NGT Slams Volkswagen For Not Depositing ₹ 100 Crore As Per Its 2018 Order

National Green Tribunal had directed Volkswagen to deposit an interim amount of Rs 100 crore with the CPCB in a case related to allegations for using 'cheat device' in emission tests of its diesel vehicles.

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Volkswagen was asked to deposit an interim amount of Rs 100 crore with the CPCB in November 2018

The National Green Tribunal (NGT) Thursday slammed German auto major Volkswagen for not depositing Rs 100 crore in accordance with its November 16, 2018 order and directed it to submit the amount within 24 hours. A bench headed by NGT chairperson Adarsh Kumar Goel took strong exception to the non-compliance of its order by the automobile giant and asked it to give an undertaking that it will submit the amount by 5 PM Friday.

"Why have you not complied with our order when there is no stay. We will not give you any further time," the bench, also comprising Justice S P Wangdi, said while asking Volkswagen to submit an affidavit of compliance after depositing the amount. The apex tribunal also said that in case the amount is not deposited by Friday, the directors of the company will be sent to jail.

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Also Read: Volkswagen India To Challenge NGT Recommended Fine On Emission Scandal

The tribunal deferred the matter for hearing after it was informed that the Supreme Court is also seized of the issue.  A spokesperson of Volkswagen Group India said that all cars of the company are complying with the emission norms in India.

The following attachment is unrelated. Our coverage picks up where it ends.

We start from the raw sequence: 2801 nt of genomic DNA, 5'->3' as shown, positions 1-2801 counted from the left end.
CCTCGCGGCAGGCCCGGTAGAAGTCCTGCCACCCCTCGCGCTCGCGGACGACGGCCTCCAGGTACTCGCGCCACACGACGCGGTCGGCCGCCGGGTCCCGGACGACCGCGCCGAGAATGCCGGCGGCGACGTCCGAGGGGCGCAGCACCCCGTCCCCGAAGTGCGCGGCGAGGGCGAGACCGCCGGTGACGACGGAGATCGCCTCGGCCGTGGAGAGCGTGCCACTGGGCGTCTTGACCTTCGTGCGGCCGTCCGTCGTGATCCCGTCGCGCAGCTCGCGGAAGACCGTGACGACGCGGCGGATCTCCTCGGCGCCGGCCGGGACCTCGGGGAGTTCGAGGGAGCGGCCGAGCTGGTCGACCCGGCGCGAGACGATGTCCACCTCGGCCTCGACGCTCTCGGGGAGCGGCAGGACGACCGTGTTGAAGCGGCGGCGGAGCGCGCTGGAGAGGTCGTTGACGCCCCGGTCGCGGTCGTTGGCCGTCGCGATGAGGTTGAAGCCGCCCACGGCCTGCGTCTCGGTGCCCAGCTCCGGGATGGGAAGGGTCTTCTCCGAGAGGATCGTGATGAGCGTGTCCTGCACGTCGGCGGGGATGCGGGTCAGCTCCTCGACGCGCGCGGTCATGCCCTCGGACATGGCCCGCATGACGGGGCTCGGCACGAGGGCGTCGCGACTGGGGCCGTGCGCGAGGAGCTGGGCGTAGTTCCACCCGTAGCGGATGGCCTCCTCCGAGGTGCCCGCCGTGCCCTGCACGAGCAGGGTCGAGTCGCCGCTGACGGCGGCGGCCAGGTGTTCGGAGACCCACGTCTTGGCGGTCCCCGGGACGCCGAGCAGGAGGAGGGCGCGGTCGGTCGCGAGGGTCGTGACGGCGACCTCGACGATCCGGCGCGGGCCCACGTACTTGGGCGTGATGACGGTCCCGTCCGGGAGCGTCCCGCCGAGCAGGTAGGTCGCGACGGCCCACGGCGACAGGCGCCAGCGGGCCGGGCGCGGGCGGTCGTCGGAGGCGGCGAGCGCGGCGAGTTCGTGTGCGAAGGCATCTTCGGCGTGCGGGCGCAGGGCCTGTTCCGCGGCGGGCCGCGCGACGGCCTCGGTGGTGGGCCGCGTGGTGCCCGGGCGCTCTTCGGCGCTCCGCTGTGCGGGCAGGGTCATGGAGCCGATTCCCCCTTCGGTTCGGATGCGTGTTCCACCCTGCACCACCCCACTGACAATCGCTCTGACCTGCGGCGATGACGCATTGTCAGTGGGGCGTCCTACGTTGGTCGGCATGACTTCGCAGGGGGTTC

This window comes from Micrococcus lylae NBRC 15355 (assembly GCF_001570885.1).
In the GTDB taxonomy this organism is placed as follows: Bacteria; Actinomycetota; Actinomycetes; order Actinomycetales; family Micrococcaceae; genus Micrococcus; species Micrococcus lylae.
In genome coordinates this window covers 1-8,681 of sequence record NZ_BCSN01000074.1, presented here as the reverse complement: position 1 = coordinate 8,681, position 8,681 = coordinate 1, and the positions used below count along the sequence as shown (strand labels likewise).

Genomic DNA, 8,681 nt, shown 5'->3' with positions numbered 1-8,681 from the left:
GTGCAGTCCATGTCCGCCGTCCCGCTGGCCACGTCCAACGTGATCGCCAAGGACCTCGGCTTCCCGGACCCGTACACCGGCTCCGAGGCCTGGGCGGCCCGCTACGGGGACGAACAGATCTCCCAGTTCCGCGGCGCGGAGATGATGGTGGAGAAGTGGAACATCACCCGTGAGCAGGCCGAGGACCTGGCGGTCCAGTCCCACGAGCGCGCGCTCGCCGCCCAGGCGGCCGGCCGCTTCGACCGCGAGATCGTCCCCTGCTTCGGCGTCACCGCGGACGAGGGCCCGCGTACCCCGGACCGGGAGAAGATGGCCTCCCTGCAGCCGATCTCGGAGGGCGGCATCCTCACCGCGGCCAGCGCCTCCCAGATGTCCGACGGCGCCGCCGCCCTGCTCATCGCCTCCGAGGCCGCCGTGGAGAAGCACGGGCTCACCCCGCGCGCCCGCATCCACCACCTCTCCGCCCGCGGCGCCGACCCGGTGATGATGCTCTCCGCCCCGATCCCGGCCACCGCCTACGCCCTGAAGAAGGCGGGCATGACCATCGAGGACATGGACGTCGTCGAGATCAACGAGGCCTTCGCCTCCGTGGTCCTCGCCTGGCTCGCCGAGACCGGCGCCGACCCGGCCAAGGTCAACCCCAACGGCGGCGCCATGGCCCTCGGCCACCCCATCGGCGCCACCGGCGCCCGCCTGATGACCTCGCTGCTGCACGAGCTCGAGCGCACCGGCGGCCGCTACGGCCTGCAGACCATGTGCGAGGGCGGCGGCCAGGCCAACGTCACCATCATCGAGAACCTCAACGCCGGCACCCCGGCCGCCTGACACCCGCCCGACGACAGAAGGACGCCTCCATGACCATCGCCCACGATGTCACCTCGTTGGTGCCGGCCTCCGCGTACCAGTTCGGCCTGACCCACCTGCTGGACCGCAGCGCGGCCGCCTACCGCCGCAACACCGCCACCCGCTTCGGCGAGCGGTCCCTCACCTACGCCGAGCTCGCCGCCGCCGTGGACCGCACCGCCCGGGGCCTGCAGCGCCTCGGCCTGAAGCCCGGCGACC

"The Volkswagen Group reiterates that all cars from the group are compliant with the emission norms in India. The order of the NGT is already under challenge before the Supreme Court. However, the Volkswagen Group India will comply with the order of NGT and deposit the money, as directed," Volkswagen Group India spokesperson said.
On November 16 last year, the tribunal had said that the use of ''cheat device'' by Volkswagen in diesel cars in India leads to inference of environmental damage and had asked the German auto major to deposit an interim amount of Rs 100 crore with the Central Pollution Control Board (CPCB).

The NGT had said that even though the standards may be stricter in other countries, "the very fact of deceit devices being installed by the manufacturers calls for an inference of prima-facie violation of environment".

The tribunal had constituted a joint team of representatives of the CPCB, Ministry of Heavy Industries, Automotive Research Association of India (ARAI) and National Environmental Engineering Research Institute, to give its expert opinion on whether the manufacturer has exceeded the prescribed environmental norms and fair estimate of the damage caused to the environment.

The tribunal was hearing pleas filed by a school teacher, Saloni Ailawadi, and a few others seeking ban on sale of Volkswagen vehicles for alleged violation of emission norms. The tribunal had said ARAI found Nitrogen oxide emissions to be five to nine times higher than the laboratory test limits. The tribunal said that even if there is 100 per cent recall, for the past violation of norms, the auto manufacturer cannot avoid its responsibility.

A ''cheat'' or ''defeat device'' is a software in diesel engines to manipulate emission tests by changing the performance of the cars globally. Volkswagen India had in December 2015 announced the recall of 3,23,700 lakh vehicles in India to fix the emission software after ARAI conducted tests on some models and found that their on-road emissions were 1.1 times to 2.6 times higher than the applicable BS-IV norms. The automobile giant had admitted to the use of ''defeat device'' in 11 million diesel engine cars sold in the US, Europe and other global markets to manipulate emission test results.

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After the tests by ARAI, Volkswagen India had undertaken to rejig the software by recalling around 3.23 lakh vehicles fitted with EA 189 diesel engines which were in alleged violation of emission norms.
The company, however, had said that the recall in India was purely voluntary in nature as it did not face any charges regarding violating emission norms in India unlike in the US.

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